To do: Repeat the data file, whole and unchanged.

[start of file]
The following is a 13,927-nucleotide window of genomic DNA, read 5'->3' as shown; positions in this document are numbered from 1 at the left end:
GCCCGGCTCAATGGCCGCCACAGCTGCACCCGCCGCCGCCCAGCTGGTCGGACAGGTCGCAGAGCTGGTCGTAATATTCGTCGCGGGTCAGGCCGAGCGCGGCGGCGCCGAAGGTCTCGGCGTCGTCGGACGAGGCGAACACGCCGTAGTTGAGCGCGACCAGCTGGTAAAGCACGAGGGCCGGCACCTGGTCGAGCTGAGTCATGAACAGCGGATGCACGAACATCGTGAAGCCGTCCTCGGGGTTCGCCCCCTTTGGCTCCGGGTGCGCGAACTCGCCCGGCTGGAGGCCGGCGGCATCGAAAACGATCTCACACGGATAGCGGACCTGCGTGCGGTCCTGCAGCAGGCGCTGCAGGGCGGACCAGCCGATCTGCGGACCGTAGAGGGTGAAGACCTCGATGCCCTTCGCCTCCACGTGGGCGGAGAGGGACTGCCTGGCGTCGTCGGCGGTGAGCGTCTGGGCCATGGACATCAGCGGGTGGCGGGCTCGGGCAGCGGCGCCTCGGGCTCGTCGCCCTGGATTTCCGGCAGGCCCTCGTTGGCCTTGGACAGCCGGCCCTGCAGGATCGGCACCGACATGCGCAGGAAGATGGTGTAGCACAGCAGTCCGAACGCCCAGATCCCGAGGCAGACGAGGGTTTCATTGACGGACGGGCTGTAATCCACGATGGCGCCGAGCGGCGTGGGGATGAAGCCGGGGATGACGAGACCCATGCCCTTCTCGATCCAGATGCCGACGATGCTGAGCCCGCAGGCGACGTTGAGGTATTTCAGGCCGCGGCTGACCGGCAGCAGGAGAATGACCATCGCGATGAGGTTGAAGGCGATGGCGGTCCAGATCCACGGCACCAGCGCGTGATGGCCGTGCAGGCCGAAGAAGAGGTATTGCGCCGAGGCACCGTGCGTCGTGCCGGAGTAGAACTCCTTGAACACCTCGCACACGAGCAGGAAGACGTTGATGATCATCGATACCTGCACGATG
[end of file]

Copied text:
The following is a 13,927-nucleotide window of genomic DNA, read 5'->3' as shown; positions in this document are numbered from 1 at the left end:
GCCCGGCTCAATGGCCGCCACAGCTGCACCCGCCGCCGCCCAGCTGGTCGGACAGGTCGCAGAGCTGGTCGTAATATTCGTCGCGGGTCAGGCCGAGCGCGGCGGCGCCGAAGGTCTCGGCGTCGTCGGACGAGGCGAACACGCCGTAGTTGAGCGCGACCAGCTGGTAAAGCACGAGGGCCGGCACCTGGTCGAGCTGAGTCATGAACAGCGGATGCACGAACATCGTGAAGCCGTCCTCGGGGTTCGCCCCCTTTGGCTCCGGGTGCGCGAACTCGCCCGGCTGGAGGCCGGCGGCATCGAAAACGATCTCACACGGATAGCGGACCTGCGTGCGGTCCTGCAGCAGGCGCTGCAGGGCGGACCAGCCGATCTGCGGACCGTAGAGGGTGAAGACCTCGATGCCCTTCGCCTCCACGTGGGCGGAGAGGGACTGCCTGGCGTCGTCGGCGGTGAGCGTCTGGGCCATGGACATCAGCGGGTGGCGGGCTCGGGCAGCGGCGCCTCGGGCTCGTCGCCCTGGATTTCCGGCAGGCCCTCGTTGGCCTTGGACAGCCGGCCCTGCAGGATCGGCACCGACATGCGCAGGAAGATGGTGTAGCACAGCAGTCCGAACGCCCAGATCCCGAGGCAGACGAGGGTTTCATTGACGGACGGGCTGTAATCCACGATGGCGCCGAGCGGCGTGGGGATGAAGCCGGGGATGACGAGACCCATGCCCTTCTCGATCCAGATGCCGACGATGCTGAGCCCGCAGGCGACGTTGAGGTATTTCAGGCCGCGGCTGACCGGCAGCAGGAGAATGACCATCGCGATGAGGTTGAAGGCGATGGCGGTCCAGATCCACGGCACCAGCGCGTGATGGCCGTGCAGGCCGAAGAAGAGGTATTGCGCCGAGGCACCGTGCGTCGTGCCGGAGTAGAACTCCTTGAACACCTCGCACACGAGCAGGAAGACGTTGATGATCATCGATACCTGCACGATG